Beer Pong Patents by Jeremy Armstrong of Strong Arm Cups
Patent Pending Beer Pong Technology? Strong Arm Cups
Patents on beer pong? Maybe soon.
According to PRWEB, Strong Arm Cups has introduced a better way to enjoy beer pong. Strong Arm Cups has invented a beer pong kit, which contains 20 playing cups, 20 damper inserts that go inside the playing cups, and four drinking cups. The combination of the items in the kit promises to “eliminate the dirty and wasteful use of traditional, disposable plastic cups.”
Strong Arm Cups is designed to maintain the core aspects of beer pong while addressing some of the more disgusting elements of the current game, such as having to drink dirty beer due to crud getting on ping pong balls, multiple people drinking from the same cups, and beer being spilled during game play. Strong Arm Cups presents a simple solution to these problems by introducing designated playing cups with dampers for consistent game play and individual drinking cups with clear demarcations to show players how much to drink for each sunk cup.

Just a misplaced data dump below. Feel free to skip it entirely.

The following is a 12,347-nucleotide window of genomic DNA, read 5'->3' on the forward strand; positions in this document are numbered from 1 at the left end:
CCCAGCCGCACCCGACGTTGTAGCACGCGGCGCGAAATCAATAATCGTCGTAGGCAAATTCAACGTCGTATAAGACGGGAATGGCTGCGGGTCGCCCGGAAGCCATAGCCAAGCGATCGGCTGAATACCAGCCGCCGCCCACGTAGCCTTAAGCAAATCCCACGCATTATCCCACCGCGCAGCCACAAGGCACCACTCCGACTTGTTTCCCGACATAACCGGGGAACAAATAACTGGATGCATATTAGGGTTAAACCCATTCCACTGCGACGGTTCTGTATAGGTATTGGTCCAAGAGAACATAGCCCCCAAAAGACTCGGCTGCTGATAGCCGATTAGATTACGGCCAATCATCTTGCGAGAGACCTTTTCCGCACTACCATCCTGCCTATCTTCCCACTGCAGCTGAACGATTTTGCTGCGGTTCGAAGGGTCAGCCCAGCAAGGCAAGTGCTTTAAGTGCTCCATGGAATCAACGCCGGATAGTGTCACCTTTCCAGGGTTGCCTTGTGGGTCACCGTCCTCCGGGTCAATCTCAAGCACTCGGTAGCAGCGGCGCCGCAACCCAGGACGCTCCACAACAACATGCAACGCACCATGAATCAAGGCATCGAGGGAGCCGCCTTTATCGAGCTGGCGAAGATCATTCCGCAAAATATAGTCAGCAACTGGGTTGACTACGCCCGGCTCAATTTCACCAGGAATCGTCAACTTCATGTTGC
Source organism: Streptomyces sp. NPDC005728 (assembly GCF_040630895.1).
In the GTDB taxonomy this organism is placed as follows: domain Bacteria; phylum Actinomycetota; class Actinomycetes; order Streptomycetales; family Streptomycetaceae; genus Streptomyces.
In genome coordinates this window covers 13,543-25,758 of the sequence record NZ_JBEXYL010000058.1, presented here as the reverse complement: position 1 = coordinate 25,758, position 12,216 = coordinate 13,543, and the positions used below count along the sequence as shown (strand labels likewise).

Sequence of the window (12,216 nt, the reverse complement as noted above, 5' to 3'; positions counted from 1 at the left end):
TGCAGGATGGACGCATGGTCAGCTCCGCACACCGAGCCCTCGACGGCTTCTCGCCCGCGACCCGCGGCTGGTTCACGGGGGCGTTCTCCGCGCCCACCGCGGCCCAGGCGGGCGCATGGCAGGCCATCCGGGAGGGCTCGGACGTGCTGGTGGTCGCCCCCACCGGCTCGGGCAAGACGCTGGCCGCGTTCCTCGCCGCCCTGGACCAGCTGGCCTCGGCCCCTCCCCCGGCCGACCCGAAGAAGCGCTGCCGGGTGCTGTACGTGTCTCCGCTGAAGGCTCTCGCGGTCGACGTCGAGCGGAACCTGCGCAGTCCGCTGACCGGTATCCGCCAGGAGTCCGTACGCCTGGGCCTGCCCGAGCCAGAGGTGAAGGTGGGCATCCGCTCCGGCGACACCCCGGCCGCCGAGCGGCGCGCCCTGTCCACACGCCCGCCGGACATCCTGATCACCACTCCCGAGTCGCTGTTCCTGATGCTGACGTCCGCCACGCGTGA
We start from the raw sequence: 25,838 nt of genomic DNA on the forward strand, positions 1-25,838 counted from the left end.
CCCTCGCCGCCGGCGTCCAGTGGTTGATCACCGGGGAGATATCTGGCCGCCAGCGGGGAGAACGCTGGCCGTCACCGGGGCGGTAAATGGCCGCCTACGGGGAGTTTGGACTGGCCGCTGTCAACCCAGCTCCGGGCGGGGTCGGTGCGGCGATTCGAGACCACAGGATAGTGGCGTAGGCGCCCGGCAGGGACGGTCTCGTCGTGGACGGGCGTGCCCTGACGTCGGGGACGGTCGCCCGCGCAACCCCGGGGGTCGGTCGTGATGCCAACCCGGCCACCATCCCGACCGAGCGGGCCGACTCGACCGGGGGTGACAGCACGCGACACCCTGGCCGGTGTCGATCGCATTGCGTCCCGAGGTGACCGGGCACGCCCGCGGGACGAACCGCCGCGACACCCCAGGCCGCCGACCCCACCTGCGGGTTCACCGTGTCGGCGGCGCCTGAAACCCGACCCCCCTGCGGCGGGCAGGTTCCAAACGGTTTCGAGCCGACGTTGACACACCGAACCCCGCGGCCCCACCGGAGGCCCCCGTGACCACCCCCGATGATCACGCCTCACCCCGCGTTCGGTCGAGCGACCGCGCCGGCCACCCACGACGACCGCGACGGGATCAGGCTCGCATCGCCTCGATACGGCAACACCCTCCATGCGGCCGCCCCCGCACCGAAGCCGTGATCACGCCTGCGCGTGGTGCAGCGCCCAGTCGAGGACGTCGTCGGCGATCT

The Strong Arm Cups beer pong kit will retail for $26 however an early bird special of $20 will be offered through the Kickstarter campaign.
Jeremy Armstrong, Inventor of Patent Pending Strong Arm Cups
The Strong Arm Cups kit was invented by Jeremy Armstrong. (The name makes more sense now, doesn’t it?)
“I’ve always loved beer pong, but was disgusted by how gross the playing cups and balls became,” said Jeremy Armstrong, creator of Strong Arm Cups. “I wanted to maintain the essential integrity of the game, while making a few minor improvements to make the game better for everyone.”
Strong Arm Cups was created by Jeremy Armstrong, a family-man who has always had a passion for beer pong. After a year of design and engineering work this patent pending beer pong kit is ready to be brought to the party thirsty masses. Armstrong is looking forward to growing his business in the future and improve more drinking games.
Where’s the patentable subject matter?
What can be patented about this invention? In the past we have discussed how new beers recipes, methods of making beer, and beer apparatus can be patented. Why not beer games?
The same rules of patentability apply to beer games as any other type of invention. The invention must be both new and not obvious. Here, I suspect that this combination of elements is new. That is, Mr. Armstrong is using these pre-existing pieces in a new way to achieve a new result. Provided that the “kit” is found to be new, then the patentability of the Strong Arm technology would depend on whether or not it “would have been obvious” to a “person of ordinary skill in the art.” That question will turn on the differences between the Strong Arm technology and the prior art in this field of endeavor.